[Corpora-List] Google's translations
redpony at umd.edu
Sun Mar 14 23:27:43 CET 2010
>> 3. Another interesting experiment is to let Google translate the German
>> word "Ufer" (meaning "bank", but only in the waterside sense) into Czech.
>> This gives "banky", which means "bank", but only in its financial sense.
>> This can be explained by the observation that Google always uses English as
>> interlingua (Ufer --> bank --> banky). If you directly translate e.g.
>> Spanish to French you will get exactly the same result as when you first
>> translate Spanish into English, and then translate the English output into
>> Obviously, even for Google it is too costly to generate and maintain 52 *
>> 51 = 2651 translation models for all the supported language pairs. Or is it
>> that they have found that X to English to Y always performs better than X to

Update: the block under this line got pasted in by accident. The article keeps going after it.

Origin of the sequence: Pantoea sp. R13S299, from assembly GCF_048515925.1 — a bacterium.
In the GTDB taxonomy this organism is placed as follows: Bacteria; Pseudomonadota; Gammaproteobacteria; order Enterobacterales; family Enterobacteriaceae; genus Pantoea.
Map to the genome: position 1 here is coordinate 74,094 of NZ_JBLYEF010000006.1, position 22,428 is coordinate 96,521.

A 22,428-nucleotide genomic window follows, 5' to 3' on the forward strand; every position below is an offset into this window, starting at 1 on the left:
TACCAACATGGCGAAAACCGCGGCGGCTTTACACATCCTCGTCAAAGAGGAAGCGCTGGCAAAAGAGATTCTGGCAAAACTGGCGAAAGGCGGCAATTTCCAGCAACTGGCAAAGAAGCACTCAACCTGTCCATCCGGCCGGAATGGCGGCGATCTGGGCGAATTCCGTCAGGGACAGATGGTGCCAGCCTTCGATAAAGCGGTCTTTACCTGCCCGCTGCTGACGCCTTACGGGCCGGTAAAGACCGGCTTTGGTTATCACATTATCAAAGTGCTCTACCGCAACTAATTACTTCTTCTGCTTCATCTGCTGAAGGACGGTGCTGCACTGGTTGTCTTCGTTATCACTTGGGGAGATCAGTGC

>> Y because there is so much more data available between English and X or Y
>> than between X and Y?
> That is a fascinating observation. Conventional wisdom has it that going
> through a pivot language is a
> poor idea, but that does seem to be what is happening for French-Spanish.
> Doubly weird because one would hope that the close family relation between
> French and Spanish would be helpful.
Some translation results using pivot languages turn out to be quite
surprising (they were to me, at least). It turns out that the optimal
translation path between languages in a statistical system is probably
a function of characteristics of the training data available to train
the systems for individual language pairs. See, for example, Section
462 Machine Translation Systems for Europe, Philipp Koehn, Alexandra
Birch and Ralf Steinberger, MT Summit XII, 2009
Their statistical systems do better translating European legalese by
pivoting through English than using more direct routes, presumably
because the legalese training data was translated in this way (by
humans). In other words, while there is presumably some good "direct"
translation between closely related languages, it's not always
learnable by statistical systems from the available training data.
So, going through English may be a good idea, not just because it
means you have to build fewer systems.
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